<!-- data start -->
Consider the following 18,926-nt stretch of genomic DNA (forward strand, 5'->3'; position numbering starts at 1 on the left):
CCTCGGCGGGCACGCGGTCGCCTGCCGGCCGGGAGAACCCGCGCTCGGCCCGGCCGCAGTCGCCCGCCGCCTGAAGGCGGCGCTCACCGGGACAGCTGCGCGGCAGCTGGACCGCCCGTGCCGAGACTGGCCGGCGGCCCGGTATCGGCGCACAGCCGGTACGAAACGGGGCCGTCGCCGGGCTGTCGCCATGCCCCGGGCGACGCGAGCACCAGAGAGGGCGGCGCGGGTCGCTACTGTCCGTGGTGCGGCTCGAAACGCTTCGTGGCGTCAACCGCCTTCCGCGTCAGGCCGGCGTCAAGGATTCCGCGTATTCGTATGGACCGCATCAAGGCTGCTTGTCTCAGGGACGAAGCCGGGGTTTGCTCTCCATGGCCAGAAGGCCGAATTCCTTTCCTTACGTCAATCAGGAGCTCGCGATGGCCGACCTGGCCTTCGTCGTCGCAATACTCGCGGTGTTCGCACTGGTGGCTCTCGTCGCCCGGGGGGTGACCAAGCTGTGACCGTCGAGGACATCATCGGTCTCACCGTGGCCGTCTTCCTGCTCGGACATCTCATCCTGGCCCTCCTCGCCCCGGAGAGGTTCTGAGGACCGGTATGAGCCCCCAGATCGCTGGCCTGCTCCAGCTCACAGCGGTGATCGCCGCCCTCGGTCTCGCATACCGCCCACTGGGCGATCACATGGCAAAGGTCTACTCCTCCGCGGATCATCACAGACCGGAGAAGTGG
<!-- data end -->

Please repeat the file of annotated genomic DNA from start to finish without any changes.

Consider the following 18,926-nt stretch of genomic DNA (forward strand, 5'->3'; position numbering starts at 1 on the left):
CCTCGGCGGGCACGCGGTCGCCTGCCGGCCGGGAGAACCCGCGCTCGGCCCGGCCGCAGTCGCCCGCCGCCTGAAGGCGGCGCTCACCGGGACAGCTGCGCGGCAGCTGGACCGCCCGTGCCGAGACTGGCCGGCGGCCCGGTATCGGCGCACAGCCGGTACGAAACGGGGCCGTCGCCGGGCTGTCGCCATGCCCCGGGCGACGCGAGCACCAGAGAGGGCGGCGCGGGTCGCTACTGTCCGTGGTGCGGCTCGAAACGCTTCGTGGCGTCAACCGCCTTCCGCGTCAGGCCGGCGTCAAGGATTCCGCGTATTCGTATGGACCGCATCAAGGCTGCTTGTCTCAGGGACGAAGCCGGGGTTTGCTCTCCATGGCCAGAAGGCCGAATTCCTTTCCTTACGTCAATCAGGAGCTCGCGATGGCCGACCTGGCCTTCGTCGTCGCAATACTCGCGGTGTTCGCACTGGTGGCTCTCGTCGCCCGGGGGGTGACCAAGCTGTGACCGTCGAGGACATCATCGGTCTCACCGTGGCCGTCTTCCTGCTCGGACATCTCATCCTGGCCCTCCTCGCCCCGGAGAGGTTCTGAGGACCGGTATGAGCCCCCAGATCGCTGGCCTGCTCCAGCTCACAGCGGTGATCGCCGCCCTCGGTCTCGCATACCGCCCACTGGGCGATCACATGGCAAAGGTCTACTCCTCCGCGGATCATCACAGACCGGAGAAGTGG